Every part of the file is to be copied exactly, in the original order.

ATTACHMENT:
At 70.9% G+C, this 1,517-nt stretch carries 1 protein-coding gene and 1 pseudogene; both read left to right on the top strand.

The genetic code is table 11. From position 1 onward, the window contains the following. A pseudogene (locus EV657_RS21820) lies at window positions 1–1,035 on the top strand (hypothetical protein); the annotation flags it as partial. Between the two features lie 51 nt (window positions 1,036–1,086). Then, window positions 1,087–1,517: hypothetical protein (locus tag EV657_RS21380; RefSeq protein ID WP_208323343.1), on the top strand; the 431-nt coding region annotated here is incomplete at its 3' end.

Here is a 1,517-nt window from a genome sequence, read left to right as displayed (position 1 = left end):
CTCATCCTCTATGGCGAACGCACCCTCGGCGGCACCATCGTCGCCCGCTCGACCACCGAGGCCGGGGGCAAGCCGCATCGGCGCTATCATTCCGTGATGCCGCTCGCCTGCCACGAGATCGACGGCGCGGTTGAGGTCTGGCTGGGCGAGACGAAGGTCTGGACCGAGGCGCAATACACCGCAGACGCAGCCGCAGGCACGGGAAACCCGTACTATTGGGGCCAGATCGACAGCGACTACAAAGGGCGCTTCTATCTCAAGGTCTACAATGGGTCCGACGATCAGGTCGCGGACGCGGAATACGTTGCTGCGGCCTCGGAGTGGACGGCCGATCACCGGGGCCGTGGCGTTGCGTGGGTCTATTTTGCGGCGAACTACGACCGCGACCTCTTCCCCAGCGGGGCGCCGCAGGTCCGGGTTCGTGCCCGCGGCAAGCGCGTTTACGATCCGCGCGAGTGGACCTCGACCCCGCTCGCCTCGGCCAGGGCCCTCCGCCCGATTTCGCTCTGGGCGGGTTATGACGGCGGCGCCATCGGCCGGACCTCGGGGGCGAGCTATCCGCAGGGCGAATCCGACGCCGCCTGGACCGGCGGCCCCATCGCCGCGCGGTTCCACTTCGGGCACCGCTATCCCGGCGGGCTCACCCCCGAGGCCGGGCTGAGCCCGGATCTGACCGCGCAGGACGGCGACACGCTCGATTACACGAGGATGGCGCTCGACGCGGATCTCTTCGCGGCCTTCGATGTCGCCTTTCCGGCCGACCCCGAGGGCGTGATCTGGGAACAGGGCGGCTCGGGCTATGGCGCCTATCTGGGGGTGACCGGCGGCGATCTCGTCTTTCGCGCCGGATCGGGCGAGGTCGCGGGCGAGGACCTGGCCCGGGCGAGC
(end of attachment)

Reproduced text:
At 70.9% G+C, this 1,517-nt stretch carries 1 protein-coding gene and 1 pseudogene; both read left to right on the top strand.

The genetic code is table 11. From position 1 onward, the window contains the following. A pseudogene (locus EV657_RS21820) lies at window positions 1–1,035 on the top strand (hypothetical protein); the annotation flags it as partial. Between the two features lie 51 nt (window positions 1,036–1,086). Then, window positions 1,087–1,517: hypothetical protein (locus tag EV657_RS21380; RefSeq protein ID WP_208323343.1), on the top strand; the 431-nt coding region annotated here is incomplete at its 3' end.

Here is a 1,517-nt window from a genome sequence, read left to right as displayed (position 1 = left end):
CTCATCCTCTATGGCGAACGCACCCTCGGCGGCACCATCGTCGCCCGCTCGACCACCGAGGCCGGGGGCAAGCCGCATCGGCGCTATCATTCCGTGATGCCGCTCGCCTGCCACGAGATCGACGGCGCGGTTGAGGTCTGGCTGGGCGAGACGAAGGTCTGGACCGAGGCGCAATACACCGCAGACGCAGCCGCAGGCACGGGAAACCCGTACTATTGGGGCCAGATCGACAGCGACTACAAAGGGCGCTTCTATCTCAAGGTCTACAATGGGTCCGACGATCAGGTCGCGGACGCGGAATACGTTGCTGCGGCCTCGGAGTGGACGGCCGATCACCGGGGCCGTGGCGTTGCGTGGGTCTATTTTGCGGCGAACTACGACCGCGACCTCTTCCCCAGCGGGGCGCCGCAGGTCCGGGTTCGTGCCCGCGGCAAGCGCGTTTACGATCCGCGCGAGTGGACCTCGACCCCGCTCGCCTCGGCCAGGGCCCTCCGCCCGATTTCGCTCTGGGCGGGTTATGACGGCGGCGCCATCGGCCGGACCTCGGGGGCGAGCTATCCGCAGGGCGAATCCGACGCCGCCTGGACCGGCGGCCCCATCGCCGCGCGGTTCCACTTCGGGCACCGCTATCCCGGCGGGCTCACCCCCGAGGCCGGGCTGAGCCCGGATCTGACCGCGCAGGACGGCGACACGCTCGATTACACGAGGATGGCGCTCGACGCGGATCTCTTCGCGGCCTTCGATGTCGCCTTTCCGGCCGACCCCGAGGGCGTGATCTGGGAACAGGGCGGCTCGGGCTATGGCGCCTATCTGGGGGTGACCGGCGGCGATCTCGTCTTTCGCGCCGGATCGGGCGAGGTCGCGGGCGAGGACCTGGCCCGGGCGAGC